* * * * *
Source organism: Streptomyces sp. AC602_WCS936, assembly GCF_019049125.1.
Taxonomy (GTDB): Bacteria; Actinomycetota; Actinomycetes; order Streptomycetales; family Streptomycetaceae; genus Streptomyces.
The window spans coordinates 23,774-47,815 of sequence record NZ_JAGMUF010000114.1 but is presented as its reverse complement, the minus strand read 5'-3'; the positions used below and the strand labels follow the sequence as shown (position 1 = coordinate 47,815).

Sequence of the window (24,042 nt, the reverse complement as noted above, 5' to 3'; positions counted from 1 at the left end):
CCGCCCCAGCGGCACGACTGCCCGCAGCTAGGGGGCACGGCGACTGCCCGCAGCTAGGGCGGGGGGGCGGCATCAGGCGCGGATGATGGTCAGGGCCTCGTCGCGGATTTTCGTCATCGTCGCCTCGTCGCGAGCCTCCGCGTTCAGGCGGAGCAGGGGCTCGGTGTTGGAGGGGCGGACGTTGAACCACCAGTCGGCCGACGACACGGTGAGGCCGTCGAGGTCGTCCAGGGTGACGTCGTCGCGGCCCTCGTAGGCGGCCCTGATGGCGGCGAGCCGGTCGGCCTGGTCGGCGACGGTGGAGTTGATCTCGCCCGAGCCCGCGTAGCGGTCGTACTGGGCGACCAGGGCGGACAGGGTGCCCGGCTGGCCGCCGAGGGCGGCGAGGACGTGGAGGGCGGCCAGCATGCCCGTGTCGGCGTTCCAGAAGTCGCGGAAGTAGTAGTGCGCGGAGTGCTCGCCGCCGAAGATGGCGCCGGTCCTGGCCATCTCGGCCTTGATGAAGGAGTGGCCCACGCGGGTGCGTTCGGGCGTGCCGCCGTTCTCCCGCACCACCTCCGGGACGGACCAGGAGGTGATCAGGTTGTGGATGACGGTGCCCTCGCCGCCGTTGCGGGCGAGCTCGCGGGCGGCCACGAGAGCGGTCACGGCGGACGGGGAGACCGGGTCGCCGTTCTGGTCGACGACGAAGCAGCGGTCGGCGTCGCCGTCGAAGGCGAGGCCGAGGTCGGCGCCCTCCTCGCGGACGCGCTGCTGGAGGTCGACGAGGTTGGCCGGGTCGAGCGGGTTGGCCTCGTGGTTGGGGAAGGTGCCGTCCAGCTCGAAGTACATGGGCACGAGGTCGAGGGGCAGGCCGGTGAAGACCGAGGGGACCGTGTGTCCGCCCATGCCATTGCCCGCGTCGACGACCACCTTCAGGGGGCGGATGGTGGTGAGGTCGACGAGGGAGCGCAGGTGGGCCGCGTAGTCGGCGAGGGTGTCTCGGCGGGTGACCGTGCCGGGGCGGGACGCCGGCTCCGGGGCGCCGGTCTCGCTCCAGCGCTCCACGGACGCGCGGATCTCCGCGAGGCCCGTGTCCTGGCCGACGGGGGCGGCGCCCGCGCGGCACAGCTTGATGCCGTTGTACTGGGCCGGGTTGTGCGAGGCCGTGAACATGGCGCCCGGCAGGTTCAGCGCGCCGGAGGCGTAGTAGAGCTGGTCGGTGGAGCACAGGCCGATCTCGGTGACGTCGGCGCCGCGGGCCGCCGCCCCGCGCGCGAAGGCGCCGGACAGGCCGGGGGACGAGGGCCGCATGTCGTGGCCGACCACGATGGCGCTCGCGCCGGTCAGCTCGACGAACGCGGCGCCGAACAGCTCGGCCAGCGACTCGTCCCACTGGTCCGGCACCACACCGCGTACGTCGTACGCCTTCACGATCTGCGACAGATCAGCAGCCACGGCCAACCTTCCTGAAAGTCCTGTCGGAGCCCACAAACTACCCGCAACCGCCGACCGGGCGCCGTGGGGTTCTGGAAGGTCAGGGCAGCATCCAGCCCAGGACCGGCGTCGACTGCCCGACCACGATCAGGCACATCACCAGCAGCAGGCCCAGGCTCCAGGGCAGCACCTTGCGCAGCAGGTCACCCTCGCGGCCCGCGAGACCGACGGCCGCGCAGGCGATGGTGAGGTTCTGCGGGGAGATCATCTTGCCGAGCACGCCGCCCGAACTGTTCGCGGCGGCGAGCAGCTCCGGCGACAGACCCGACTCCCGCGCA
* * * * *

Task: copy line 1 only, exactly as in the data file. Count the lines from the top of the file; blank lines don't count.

Source organism: Streptomyces sp. AC602_WCS936, assembly GCF_019049125.1.